You won’t find a single Chicago Cubs fan who doesn’t love watching Keegan Thompson pitch. He has that bulldog mentality on the mound that fans haven’t seen from many of their pitchers for a few years and the right-hander has been a success story from the group of homegrown Cubs pitchers who are beginning to yield results at the major league level for this organization.
However, now that we’re within two weeks of Opening Day, Thompson’s bullpen spot may not be the guarantee that we all thought when pitchers and catchers reported to camp back in February.
The 28-year-old entered spring training knowing he’d be used as a reliever in 2023 with the Cubs and wouldn’t be stretched out after making 23 starts with the club since making his MLB debut in 2021. On Sunday, Thompson made his fourth relief appearance in Cactus League play and if you take a look at the box score, then you wouldn’t think much of the right-hander’s status for Opening Day.
Overall, the results have been great on paper, as Thompson still hasn’t allowed an earned run in four innings, surrendering just one hit and two walks, while striking out five.
Yet, earlier in the week an alarming trend was noticed by Cubs writer Bryan Smith, who relayed some notes from the Cub Reporter on Thompson’s fastball velocity.
Thompson’s velocity didn’t get any better on Sunday against the San Diego Padres.
The right-hander threw 18 pitches in his one inning of work at Sloan Park, where the radar gun was once again reading his fastball between 90-91mph. Thompson’s fastest pitch was clocked at 92mph, while his cutter was sitting at 86mph.
In 2022, Thompson made 17 starts and 12 relief appearances with the Cubs, tossing a total of 115 innings, the most innings he’s thrown since 2018. While Thompson wasn’t hitting triple digits with his fastball, the righty was averaging 93.8mph on his four-seamer, 92.8mph on his sinker and 90.1mph on his cutter overall last season.
I wouldn’t say it’s time to necessarily panic about Thompson, but I think it’s fair to say that something, whether big or small, is wrong with the right-handed pitcher if his velocity still hasn’t increased after being in camp for a month.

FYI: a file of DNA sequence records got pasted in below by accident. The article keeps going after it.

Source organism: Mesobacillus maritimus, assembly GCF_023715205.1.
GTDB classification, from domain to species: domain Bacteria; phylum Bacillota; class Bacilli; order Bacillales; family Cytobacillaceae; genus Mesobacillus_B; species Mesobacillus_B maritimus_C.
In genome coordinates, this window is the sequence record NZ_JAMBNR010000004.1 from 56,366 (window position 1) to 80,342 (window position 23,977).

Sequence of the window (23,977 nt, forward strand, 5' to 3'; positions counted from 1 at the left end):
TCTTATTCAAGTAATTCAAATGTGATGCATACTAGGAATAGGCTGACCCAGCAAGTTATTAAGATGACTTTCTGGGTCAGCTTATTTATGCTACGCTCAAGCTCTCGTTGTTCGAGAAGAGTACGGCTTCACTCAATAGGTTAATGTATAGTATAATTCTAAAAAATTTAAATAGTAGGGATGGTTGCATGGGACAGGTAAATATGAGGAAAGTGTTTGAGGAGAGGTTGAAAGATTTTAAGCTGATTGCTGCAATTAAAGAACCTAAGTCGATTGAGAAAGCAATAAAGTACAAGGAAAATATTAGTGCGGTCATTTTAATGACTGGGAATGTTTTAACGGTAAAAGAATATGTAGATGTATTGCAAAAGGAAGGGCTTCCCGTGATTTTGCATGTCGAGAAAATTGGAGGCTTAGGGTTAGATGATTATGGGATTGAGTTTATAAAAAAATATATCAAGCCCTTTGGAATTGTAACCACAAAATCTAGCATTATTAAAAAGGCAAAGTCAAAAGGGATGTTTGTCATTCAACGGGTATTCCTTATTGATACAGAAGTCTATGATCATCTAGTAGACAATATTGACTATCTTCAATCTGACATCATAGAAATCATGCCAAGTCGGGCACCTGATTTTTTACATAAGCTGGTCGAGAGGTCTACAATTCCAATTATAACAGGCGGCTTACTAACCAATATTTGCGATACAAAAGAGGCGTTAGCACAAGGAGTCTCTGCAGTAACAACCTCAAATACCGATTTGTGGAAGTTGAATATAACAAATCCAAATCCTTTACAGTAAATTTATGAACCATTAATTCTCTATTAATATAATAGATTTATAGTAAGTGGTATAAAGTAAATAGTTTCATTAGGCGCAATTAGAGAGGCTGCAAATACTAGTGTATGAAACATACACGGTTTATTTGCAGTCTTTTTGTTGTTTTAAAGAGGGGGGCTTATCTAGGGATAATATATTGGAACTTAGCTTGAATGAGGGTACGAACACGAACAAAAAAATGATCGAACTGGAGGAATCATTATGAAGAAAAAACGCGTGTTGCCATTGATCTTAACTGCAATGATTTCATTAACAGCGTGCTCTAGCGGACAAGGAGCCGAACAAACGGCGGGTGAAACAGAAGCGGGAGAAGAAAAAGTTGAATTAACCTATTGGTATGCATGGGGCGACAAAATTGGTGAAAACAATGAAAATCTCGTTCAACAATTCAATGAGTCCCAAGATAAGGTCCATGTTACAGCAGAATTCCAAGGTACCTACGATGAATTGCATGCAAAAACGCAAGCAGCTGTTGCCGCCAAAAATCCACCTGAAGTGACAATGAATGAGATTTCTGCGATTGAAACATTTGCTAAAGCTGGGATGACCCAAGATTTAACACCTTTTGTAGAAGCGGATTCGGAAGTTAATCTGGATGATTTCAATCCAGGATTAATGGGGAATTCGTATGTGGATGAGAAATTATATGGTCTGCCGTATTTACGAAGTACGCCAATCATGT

Who knows, maybe it’s as simple as Thompson having a different ramp up plan in the offseason because he knew he’d be used full time as a reliever this season and the new process is going a bit slower than in prior years. All of Thompson’s appearances so far in spring training have been limited to only one inning.
You’d hope that there isn’t an injury that’s the cause of the lower velocity, which at this point that hasn’t been hinted at by the team, but regardless of the reason, Thompson’s Opening Day role in the bullpen isn’t the lock we once thought it to be.
In his two MLB seasons with the Cubs, Thompson has made 23 total starts, but he’s been much more valuable coming out of the bullpen.
Keegan Thompson 23 Starts
94.2 IP, 4.94 ERA, 80 K, 40 BB, 1.52 WHIP, 7.6 K/9
Keegan Thompson 38 Relief Appearances
73.2 IP, 1.95 ERA, 83 K, 34 BB, 1.10 WHIP, 10.1 K/9
While fastball velocity is not the be-all and end-all for pitchers, it has certainly mattered for Thompson’s success in the majors.
So, with about 10 days left before Opening Day, I guess we’ll continue to look at Thompson’s progression on the mound.
However, as we’ve expressed so many times since spring training began, this team’s strength is its pitching depth. Not having Thompson in the bullpen for the first few weeks isn’t ideal, but it’s not like the Cubs don’t have other great options to turn to.
Depending on how Thompson looks over the next week, the door could be wide open for a few pitchers, including 25-year-old Javier Assad.
Hey Scarlet, watcha wearing?
So, what I’m reading, is that his fastball in April of last year was slower than it was in September of last year? We haven’t even made it to April yet. A lot of players start slow and ramp it up.